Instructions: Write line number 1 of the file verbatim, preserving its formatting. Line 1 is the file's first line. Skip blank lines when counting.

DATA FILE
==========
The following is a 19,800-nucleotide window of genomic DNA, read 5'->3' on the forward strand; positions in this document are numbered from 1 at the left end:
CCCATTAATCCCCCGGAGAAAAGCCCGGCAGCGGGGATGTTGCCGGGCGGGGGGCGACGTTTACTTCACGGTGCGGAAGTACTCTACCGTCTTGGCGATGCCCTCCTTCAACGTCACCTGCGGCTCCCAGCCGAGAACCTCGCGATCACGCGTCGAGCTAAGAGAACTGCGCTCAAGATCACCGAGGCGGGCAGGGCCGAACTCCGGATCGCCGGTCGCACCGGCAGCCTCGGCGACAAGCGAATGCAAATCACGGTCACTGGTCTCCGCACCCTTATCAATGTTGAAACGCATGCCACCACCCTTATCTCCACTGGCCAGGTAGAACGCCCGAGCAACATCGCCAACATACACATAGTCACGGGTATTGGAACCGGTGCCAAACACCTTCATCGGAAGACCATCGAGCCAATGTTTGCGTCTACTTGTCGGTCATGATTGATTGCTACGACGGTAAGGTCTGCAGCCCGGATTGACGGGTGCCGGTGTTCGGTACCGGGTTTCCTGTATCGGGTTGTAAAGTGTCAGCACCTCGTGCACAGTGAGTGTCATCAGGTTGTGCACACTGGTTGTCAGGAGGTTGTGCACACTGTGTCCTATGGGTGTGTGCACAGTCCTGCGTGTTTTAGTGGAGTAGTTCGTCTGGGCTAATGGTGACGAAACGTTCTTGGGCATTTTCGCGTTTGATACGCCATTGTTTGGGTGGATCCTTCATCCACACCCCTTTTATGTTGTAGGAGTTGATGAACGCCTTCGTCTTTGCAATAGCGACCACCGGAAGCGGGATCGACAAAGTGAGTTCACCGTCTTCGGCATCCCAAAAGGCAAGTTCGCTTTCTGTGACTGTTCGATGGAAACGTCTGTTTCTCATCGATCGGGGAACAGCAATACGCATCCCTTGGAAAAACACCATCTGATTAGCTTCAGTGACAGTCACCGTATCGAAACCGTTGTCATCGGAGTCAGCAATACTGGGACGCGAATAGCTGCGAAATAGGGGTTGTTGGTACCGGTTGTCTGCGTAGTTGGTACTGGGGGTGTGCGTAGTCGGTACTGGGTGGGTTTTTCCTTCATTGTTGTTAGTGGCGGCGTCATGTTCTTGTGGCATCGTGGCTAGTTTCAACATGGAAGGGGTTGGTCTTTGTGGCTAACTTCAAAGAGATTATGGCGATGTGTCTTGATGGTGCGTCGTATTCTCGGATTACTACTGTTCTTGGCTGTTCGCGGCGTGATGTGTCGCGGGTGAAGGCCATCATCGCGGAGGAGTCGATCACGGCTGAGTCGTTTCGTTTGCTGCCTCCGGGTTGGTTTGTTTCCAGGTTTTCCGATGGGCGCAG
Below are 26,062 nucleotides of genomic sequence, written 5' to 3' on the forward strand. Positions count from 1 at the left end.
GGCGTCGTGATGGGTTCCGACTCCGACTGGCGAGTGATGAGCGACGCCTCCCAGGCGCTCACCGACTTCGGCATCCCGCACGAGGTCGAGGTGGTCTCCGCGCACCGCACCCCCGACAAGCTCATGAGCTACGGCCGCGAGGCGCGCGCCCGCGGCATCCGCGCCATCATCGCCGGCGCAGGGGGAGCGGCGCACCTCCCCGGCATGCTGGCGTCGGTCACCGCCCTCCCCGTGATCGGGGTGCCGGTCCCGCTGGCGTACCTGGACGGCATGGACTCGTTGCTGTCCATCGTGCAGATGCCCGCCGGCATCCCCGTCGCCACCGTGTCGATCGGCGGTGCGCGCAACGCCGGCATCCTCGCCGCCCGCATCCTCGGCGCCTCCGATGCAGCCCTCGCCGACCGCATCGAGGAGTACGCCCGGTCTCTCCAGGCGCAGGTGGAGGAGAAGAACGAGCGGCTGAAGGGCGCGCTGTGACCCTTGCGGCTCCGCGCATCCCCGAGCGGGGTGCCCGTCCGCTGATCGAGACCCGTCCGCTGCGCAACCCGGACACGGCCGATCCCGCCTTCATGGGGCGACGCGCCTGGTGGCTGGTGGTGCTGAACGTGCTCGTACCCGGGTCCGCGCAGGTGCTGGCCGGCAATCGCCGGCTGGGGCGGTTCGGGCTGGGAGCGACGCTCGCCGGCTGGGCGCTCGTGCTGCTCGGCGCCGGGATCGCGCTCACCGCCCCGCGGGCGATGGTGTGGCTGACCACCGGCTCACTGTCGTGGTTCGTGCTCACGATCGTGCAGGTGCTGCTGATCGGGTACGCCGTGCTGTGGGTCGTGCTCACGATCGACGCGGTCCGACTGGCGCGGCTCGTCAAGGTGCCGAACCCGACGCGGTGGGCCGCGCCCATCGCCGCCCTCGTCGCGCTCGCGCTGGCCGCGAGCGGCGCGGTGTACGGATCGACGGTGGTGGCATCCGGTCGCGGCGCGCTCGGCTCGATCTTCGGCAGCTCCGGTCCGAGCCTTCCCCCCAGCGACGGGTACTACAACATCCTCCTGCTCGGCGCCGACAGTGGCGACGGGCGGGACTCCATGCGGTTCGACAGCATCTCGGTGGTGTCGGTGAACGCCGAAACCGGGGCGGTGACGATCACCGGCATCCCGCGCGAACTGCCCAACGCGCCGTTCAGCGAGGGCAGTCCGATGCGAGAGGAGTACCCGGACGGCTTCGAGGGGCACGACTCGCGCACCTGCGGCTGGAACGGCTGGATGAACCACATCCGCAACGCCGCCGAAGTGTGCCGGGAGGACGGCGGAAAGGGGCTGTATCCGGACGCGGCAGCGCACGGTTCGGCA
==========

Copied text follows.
The following is a 19,800-nucleotide window of genomic DNA, read 5'->3' on the forward strand; positions in this document are numbered from 1 at the left end: